He gives Stephanie a warning: "If you scream, if you honk that horn, I'll shoot every son of a bitch in this place."

    She believes him.

    When he returns, he brings back cigarettes, a soda and two Tylenol for Stephanie. He steers back onto the interstate. Rusty tells Stephanie he has decided he is going to let her off at a hospital and he is going to run. He doesn't know where he is going -- he mentions Denver again -- but, wherever it is, he is going to get as far away from here as he can.

    That's when Rusty sees a police car pull from the median and fall in behind them.

    When Stephanie and her daughters got home from work, she was tired. She was glad they were alone. Desperate for rest.

    She and the girls were still at the mobile home on Silver Springs that they had shared with Rusty. Rusty, she believed, was still in Troy, Mo., with his parents.

    She closed the door behind her and heard a voice: "Hi, honey, how are you?"

    Rusty was behind the door, holding a butcher knife.

    He grabbed her collar, pulled her to the ground and dragged her through the house to the back bedroom.

    The two tussled before Rusty finally got her pinned to the bed.

    He put the knife to her throat. He cut her left cheek.

    Stephanie struggled. Somehow, she got up. Cursed him.

    Rusty decided to leave. But not before ...

    Rusty had once told Stephanie that only a punk would hit a woman.

    Now, he turned and punched Stephanie in the face.

    "Now I'm a punk," he said and left.

    Stephanie reported Rusty's punch to police, who photographed her injuries.

    She hoped it was over. It wasn't.

    She heard from Rusty the next day, while she was working at Ceramo. He called her on the phone.

    "I know you've been cheating on me," Rusty said. "If I ever see you around that guy again, I will kill you and the kids. I will cut them up in front of you."

    She contacted the police again. This time, she got an order of protection, ordering Rusty to stay away from them. Stephanie was scared. She knew she could not stay at that trailer on Silver Springs anymore.

    The first night, she stayed with her mother.

    The night after that, she moved in with Mike.

    Sometime between March 8 and March 21, she and Mike became boyfriend and girlfriend, and she decided to move in with him permanently. Mike was a stark contrast with Rusty. He was kind. He didn't have a violent bone in his body.

    At some point, she said, she and Mike had fallen in love.

    On March 14, a week before the murder, Stephanie returned to the trailer she had shared with Rusty. Perhaps she hoped it was the last time she'd have to go there.

    She was throwing some clothes in a box when Rusty came home.

    She was scared, but she had to go back to get some more of their things.

    This time, Rusty begged her to come back to him.

    She said she wouldn't. Not after what he had done.

    Rusty grabbed her, put her in a choke hold. Slammed her against a wall.

    She faded from consciousness.

    When she came to, she was tied to the bed with a dog chain.

    He had cut her shirt off. He tried to gag her, but she got loose. She ran for the door. Made it outside to the neighbor's trailer.

    Rusty jumped her. Stephanie fought back. She head-butted him. He showed her that he had a butcher knife.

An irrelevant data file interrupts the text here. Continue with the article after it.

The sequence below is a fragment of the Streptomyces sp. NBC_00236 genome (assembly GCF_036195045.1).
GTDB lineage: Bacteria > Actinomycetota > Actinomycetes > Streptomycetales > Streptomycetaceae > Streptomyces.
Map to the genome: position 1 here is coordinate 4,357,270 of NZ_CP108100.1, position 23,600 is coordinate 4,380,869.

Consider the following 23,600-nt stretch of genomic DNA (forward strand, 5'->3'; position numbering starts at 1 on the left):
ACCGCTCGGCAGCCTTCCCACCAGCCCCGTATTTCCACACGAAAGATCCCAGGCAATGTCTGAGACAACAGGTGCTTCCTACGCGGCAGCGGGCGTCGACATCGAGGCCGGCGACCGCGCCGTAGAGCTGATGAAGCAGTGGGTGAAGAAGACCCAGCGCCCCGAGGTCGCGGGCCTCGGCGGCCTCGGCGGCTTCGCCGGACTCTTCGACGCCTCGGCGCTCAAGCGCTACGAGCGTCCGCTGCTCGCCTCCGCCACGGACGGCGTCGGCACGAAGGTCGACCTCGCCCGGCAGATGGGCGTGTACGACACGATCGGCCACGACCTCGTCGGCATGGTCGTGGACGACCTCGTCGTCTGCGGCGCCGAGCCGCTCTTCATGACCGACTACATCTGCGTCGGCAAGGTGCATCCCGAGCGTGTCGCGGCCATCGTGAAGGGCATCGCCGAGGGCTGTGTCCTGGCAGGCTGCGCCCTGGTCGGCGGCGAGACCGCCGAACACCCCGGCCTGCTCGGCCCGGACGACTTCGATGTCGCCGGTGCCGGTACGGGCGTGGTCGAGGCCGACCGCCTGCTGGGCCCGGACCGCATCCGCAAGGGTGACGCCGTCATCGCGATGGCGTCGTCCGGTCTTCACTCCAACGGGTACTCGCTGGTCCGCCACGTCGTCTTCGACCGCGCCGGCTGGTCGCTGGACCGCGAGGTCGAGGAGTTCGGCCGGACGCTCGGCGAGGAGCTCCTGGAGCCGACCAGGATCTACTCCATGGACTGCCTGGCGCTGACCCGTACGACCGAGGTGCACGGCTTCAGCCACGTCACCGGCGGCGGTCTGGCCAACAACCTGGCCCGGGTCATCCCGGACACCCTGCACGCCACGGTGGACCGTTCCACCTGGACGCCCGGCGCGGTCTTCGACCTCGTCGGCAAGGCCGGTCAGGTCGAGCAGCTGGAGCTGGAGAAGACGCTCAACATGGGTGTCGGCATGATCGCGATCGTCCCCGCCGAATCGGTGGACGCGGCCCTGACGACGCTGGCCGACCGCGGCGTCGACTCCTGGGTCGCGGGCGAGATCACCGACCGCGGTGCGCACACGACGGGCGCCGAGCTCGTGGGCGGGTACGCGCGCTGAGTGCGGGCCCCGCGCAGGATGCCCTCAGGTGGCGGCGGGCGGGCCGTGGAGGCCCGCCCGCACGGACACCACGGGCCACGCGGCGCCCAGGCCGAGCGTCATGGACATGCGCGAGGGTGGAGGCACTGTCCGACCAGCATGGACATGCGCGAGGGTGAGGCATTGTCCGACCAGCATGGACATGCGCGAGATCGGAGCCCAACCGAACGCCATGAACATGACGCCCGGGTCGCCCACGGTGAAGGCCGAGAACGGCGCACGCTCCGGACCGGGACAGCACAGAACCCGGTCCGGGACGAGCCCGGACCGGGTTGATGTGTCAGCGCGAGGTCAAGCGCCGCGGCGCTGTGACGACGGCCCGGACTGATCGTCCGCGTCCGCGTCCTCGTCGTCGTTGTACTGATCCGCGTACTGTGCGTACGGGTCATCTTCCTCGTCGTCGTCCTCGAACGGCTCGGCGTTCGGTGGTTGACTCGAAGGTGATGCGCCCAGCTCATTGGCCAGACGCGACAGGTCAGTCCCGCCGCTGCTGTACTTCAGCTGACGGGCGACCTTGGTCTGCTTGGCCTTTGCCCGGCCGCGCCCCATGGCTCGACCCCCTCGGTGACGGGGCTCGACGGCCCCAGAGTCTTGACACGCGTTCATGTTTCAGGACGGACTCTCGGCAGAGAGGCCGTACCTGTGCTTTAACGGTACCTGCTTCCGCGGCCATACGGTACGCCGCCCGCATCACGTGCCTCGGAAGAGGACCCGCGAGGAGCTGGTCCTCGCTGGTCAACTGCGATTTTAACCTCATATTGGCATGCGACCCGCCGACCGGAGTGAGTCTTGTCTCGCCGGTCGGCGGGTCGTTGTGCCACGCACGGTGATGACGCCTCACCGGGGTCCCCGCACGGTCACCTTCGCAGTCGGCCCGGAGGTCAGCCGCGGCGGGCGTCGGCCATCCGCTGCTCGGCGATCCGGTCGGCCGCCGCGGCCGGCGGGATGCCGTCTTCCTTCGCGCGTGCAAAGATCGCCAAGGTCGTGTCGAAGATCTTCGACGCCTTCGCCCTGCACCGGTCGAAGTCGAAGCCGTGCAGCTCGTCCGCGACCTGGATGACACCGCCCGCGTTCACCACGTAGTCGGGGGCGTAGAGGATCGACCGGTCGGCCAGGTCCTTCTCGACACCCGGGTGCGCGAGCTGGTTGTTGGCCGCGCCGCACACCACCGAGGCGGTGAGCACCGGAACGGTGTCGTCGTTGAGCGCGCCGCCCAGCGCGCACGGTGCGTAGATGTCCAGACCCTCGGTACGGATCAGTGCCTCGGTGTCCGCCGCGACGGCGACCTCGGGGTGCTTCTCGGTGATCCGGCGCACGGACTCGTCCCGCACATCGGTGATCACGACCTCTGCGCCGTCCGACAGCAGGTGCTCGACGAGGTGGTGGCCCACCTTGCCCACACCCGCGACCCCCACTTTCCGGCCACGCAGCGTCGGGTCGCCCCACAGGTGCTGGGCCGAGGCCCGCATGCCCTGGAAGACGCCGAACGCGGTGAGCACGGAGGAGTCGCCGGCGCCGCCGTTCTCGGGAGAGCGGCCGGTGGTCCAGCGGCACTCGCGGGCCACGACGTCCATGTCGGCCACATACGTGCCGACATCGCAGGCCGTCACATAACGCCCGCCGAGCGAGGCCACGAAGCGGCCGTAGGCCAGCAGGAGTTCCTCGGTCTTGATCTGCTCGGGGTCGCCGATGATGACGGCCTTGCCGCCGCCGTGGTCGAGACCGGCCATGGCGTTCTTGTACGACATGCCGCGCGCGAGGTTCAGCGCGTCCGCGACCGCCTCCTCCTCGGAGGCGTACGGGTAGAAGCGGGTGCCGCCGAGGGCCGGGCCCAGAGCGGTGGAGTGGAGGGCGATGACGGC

Stephanie fell, hit her head on some concrete.

    She faded from consciousness again. When she came to, she was back on the bed.

    Rusty was calm.

    "I didn't want to hurt you," Rusty said softly. "I didn't want to hit you. I promise I'm not going to hit you anymore."

    Stephanie was going to try something different. She would tell him whatever she needed to get out of here.

    She told him she did want to be with him. She had missed him. She convinced him that she would meet him Thursday.

    "I don't care that you hit me," she told him.

    She just had to get her things from Mike's house. Go see her mother. Tie up a few loose ends.

    "I'll meet you Thursday and we can be together," she promised.

    Bucklew made a promise of his own.

    "If you don't meet me Thursday, I'll come back with a vengeance," Rusty said.

    Missouri State Highway Patrolman J.T. Hedrick is keeping his eyes out for a killer.

    He is sitting in the median on Interstate 55. He had just pulled his cruiser into position a few minutes before. Only about four cars have gone by.

    The broadcast had come over the radio about 10 p.m. to be on the lookout for a dark-colored Honda.

    The driver is dangerous. He is wanted for a murder that had happened earlier in the day down in Cape Girardeau County, about 75 miles or so south of Hedrick's Jefferson County zone.

    The guy, Russell Bucklew, apparently has a female hostage.

    Hedrick is barely settled in, had just put the cruiser in park less than a minute ago, when he sees the Honda.

    And the plates are a match. Or close.

    He pulls the cruiser into drive and falls in behind the Honda.

    Hedrick radios to dispatch that he is behind a vehicle with a matching description for the murder suspect.

    Hedrick keeps the cruiser back, about a quarter mile. He's watching.

    As they pass under the mile marker 181 overpass, two other unmarked patrol cars move in front of Hedrick, just behind the Honda.

    Now there are three patrol cars directly behind the Honda. Other fully marked patrol cars are moving in position on the shoulder of northbound 55. Hedrick is directed to move his vehicle to the left side of the Honda as another pulls along the right.